We examine the interrelationships among executive compensation, environmental-social-governance-based (ESG) sustainable compensation policy, carbon performance and market value. Using one of the largest datasets to date, consisting of 4379 firm-year observations, covering a period of 15 years (2002–2016) from 13 industrialized European countries and insights from neo-institutional theory (NIT), our findings are fourfold. First, our results suggest that process-oriented carbon performance is positively associated with market value, whereas actual carbon performance has no effect on market value. Second, we show that the market value–process-oriented carbon performance nexus is moderated by executive compensation. Third, our results indicate that executive compensation has a positive effect on process-oriented carbon performance, but has no similar effect on actual carbon performance. Fourth, we show that the process-oriented carbon performance–executive compensation nexus is reinforced for companies that adopt ESG-based sustainable compensation policy. Our results are generally robust to controlling for governance mechanisms, alternative measures/estimations and endogeneities. Overall, our evidence supports the legitimization aspect of NIT and suggests that the market tends to reward firms with superior process-oriented carbon performance instead of undervaluing firms with excessive actual carbon emissions. This implies that firms appear to use incentive-based mechanisms to symbolically improve their process-oriented carbon performance without substantively improving their actual carbon performance.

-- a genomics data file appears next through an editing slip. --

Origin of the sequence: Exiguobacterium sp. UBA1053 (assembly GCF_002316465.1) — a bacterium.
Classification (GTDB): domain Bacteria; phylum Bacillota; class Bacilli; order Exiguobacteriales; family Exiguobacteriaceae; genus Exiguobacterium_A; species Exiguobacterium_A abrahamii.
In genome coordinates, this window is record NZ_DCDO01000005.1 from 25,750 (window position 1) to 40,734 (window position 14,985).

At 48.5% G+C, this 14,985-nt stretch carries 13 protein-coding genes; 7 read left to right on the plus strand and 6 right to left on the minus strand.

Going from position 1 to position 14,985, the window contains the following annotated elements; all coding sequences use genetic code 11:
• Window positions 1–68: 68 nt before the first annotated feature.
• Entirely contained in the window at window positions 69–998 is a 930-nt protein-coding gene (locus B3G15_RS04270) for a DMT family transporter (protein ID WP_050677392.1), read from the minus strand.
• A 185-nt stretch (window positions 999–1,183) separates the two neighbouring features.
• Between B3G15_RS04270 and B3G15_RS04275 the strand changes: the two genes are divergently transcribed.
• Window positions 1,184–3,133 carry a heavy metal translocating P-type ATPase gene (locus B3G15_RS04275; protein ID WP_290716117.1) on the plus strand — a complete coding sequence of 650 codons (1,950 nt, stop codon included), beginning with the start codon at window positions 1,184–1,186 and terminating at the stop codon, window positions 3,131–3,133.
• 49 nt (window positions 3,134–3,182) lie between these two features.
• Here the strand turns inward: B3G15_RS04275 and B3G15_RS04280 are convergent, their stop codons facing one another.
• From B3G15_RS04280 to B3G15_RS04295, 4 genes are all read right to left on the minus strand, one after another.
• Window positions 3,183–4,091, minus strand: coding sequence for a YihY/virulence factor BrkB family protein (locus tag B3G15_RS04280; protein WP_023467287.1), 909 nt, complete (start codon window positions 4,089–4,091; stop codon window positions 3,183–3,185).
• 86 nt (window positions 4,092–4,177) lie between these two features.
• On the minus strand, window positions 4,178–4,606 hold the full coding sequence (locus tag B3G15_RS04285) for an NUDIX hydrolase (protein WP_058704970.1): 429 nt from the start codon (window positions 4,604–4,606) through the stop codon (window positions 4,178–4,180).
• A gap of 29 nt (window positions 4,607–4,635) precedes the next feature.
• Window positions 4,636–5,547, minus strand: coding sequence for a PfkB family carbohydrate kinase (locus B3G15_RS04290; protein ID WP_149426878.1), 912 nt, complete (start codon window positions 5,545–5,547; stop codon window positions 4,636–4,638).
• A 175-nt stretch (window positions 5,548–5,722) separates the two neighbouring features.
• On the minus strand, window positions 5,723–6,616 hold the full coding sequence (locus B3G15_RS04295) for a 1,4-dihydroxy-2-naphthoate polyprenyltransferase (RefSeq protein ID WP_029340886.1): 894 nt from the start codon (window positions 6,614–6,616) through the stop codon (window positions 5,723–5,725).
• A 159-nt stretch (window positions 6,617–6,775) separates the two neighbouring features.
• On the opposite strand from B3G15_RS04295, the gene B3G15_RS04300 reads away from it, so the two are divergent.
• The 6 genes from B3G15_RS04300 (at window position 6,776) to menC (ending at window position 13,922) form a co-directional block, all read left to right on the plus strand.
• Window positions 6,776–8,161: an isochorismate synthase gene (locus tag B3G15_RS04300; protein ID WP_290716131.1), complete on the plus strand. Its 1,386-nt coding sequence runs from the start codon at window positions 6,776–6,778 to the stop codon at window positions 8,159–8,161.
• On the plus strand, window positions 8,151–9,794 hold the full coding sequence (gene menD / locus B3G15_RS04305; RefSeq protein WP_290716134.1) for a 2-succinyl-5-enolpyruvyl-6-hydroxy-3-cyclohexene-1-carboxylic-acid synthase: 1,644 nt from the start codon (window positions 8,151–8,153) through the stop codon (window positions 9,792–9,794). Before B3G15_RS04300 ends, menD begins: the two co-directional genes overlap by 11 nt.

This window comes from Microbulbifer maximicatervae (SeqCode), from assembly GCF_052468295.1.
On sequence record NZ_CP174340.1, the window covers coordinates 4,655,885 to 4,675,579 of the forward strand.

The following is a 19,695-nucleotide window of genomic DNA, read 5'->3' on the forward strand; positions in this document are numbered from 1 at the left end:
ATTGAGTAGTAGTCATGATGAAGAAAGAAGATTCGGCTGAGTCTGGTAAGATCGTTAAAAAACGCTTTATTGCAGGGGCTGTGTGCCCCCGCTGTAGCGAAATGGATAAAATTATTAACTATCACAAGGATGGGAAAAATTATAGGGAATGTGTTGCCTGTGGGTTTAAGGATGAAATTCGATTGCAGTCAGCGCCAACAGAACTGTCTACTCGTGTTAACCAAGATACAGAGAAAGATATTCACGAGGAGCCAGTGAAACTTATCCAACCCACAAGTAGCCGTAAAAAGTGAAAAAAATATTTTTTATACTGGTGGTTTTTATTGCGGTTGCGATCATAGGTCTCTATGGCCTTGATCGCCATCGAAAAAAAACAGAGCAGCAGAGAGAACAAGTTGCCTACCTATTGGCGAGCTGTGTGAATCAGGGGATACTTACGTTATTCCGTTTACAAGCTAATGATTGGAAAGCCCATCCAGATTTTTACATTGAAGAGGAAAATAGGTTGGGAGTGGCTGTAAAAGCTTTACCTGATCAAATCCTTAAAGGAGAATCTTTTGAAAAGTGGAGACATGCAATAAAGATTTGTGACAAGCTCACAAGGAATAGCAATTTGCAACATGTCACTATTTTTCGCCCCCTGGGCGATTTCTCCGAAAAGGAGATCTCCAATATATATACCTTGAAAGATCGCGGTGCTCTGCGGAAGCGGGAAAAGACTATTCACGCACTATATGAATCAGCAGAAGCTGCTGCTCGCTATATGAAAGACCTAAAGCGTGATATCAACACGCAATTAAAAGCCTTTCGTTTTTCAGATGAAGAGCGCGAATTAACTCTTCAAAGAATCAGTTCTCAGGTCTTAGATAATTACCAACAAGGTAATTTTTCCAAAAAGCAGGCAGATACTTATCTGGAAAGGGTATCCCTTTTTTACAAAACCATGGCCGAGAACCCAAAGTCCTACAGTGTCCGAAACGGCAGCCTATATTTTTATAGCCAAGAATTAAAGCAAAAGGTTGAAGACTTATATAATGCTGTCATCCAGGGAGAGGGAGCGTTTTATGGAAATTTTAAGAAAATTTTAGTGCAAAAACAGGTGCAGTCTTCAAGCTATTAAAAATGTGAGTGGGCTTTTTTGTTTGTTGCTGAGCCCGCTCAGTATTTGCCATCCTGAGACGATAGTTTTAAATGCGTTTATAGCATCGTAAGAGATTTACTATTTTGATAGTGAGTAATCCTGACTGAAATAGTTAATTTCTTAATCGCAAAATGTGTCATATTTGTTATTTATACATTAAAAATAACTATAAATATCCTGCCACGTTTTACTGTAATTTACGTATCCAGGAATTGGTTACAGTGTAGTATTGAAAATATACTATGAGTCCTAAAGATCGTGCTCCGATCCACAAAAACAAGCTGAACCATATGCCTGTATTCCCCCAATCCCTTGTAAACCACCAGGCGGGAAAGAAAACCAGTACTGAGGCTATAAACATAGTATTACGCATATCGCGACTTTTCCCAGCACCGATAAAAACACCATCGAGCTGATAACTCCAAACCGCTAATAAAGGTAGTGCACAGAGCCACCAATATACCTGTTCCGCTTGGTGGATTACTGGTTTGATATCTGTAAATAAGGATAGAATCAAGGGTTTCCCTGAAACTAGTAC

- Executive compensation
- ESG-based sustainable compensation policy
- carbon performance and climate change
- corporate governance and market value
ASJC Scopus subject areas